Definitions

from The American Heritage® Dictionary of the English Language, 4th Edition

  • n. A humped, long-necked ruminant mammal of the genus Camelus, domesticated in Old World desert regions as a beast of burden and as a source of wool, milk, and meat.
  • n. A device used to raise sunken objects, consisting of a hollow structure that is submerged, attached tightly to the object, and pumped free of water. Also called caisson.
  • n. Sports A spin in figure skating that is performed in an arabesque or modified arabesque position.

from Wiktionary, Creative Commons Attribution/Share-Alike License

  • n. A beast of burden, much used in desert areas, of the genus Camelus.
  • n. A light brownish color, tan.
  • n. Loaded vessels lashed tightly, one on each side of a another vessel, and then emptied to reduce the draught of the ship in the middle.

from the GNU version of the Collaborative International Dictionary of English

  • n. A large ruminant used in Asia and Africa for carrying burdens and for riding. The camel is remarkable for its ability to go a long time without drinking. Its hoofs are small, and situated at the extremities of the toes, and the weight of the animal rests on the callous. The dromedary (Camelus dromedarius) has one bunch on the back, while the Bactrian camel (Camelus Bactrianus) has two. The llama, alpaca, and vicuña, of South America, belong to a related genus (Auchenia).
  • n. A water-tight structure (as a large box or boxes) used to assist a vessel in passing over a shoal or bar or in navigating shallow water. By admitting water, the camel or camels may be sunk and attached beneath or at the sides of a vessel, and when the water is pumped out the vessel is lifted.

from The Century Dictionary and Cyclopedia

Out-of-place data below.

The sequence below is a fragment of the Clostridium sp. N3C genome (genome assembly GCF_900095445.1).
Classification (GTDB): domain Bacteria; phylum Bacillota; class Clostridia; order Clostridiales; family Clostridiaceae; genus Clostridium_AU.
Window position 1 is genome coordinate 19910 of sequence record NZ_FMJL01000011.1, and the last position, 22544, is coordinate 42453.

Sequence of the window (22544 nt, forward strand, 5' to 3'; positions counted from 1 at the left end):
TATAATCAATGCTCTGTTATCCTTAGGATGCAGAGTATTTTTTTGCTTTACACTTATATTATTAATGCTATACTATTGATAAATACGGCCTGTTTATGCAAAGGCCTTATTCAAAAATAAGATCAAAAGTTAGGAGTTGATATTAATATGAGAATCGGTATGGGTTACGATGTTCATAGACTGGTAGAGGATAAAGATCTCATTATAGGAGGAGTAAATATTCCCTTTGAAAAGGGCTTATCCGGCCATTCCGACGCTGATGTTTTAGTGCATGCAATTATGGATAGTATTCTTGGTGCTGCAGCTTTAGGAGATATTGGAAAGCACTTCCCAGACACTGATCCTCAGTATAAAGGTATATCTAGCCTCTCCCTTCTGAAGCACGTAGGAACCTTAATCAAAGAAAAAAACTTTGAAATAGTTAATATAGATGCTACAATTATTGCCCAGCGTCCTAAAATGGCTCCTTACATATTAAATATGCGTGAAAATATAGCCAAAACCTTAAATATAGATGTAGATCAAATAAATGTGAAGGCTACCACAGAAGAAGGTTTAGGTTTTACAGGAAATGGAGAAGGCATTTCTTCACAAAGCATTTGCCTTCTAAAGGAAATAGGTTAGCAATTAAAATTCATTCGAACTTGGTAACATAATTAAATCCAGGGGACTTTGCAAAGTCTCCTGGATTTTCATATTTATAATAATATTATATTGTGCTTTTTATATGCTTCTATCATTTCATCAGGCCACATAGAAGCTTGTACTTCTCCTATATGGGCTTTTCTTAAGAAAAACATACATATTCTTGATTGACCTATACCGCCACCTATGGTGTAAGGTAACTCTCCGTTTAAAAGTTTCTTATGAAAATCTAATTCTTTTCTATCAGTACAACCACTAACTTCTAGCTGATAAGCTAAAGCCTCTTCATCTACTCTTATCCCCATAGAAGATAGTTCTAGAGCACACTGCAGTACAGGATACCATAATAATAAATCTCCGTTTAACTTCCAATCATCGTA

• n. A large ruminant quadruped of the family Camelidœ, genus Camelus, used in Asia and Africa as a beast of burden.
  • n. A water-tight structure placed beneath a ship or vessel to raise it in the water, in order to assist its passage over a shoal or bar, or to enable it to be navigated in shallow water.
  • n. A French imitation of this fabric; a warm and light woolen cloth with a gloss, but having long hairs standing up upon it. Dict. of Needlework.

from WordNet 3.0 Copyright 2006 by Princeton University. All rights reserved.

  • n. cud-chewing mammal used as a draft or saddle animal in desert regions

Etymologies

Middle English, from Old English and from Anglo-Norman cameil, both from Latin camēlus, from Greek kamēlos, of Semitic origin; see gml1 in Semitic roots.
(American Heritage® Dictionary of the English Language, Fourth Edition)
Middle English, via Old Northern French camel (Old French chamel, modern chameau), from Latin camēlus, from Ancient Greek κάμηλος (kamēlos), from Proto-Semitic *gamal-; compare Arabic جمل (jamal) and Hebrew גמל (gamál). (Wiktionary)

Examples

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  • Argent, a camel passing through a ford of water proper -- heraldic blazoning of the arms of the town/parish of CAMELFORD, Cornwall.

    October 3, 2011

  • Gimel (3rd letter in Hebrew alphabet, pudenda, vagina

    July 24, 2009


  • Cats, you're aware, can repose in a chair,
    Chickens can roost upon rails;
    Puppies are able to sleep in a stable,
    And oysters can slumber in pails.
    But no one supposes
    A poor Camel dozes -
    Any place does for me!

    - Charles Carryl, 'The Plaint Of The Camel'.

    December 5, 2008

  • I don't smoke cud-chewing saddle mammals.

    September 19, 2008

  • Apparently, the doctors' favourite cigarette!

    December 17, 2007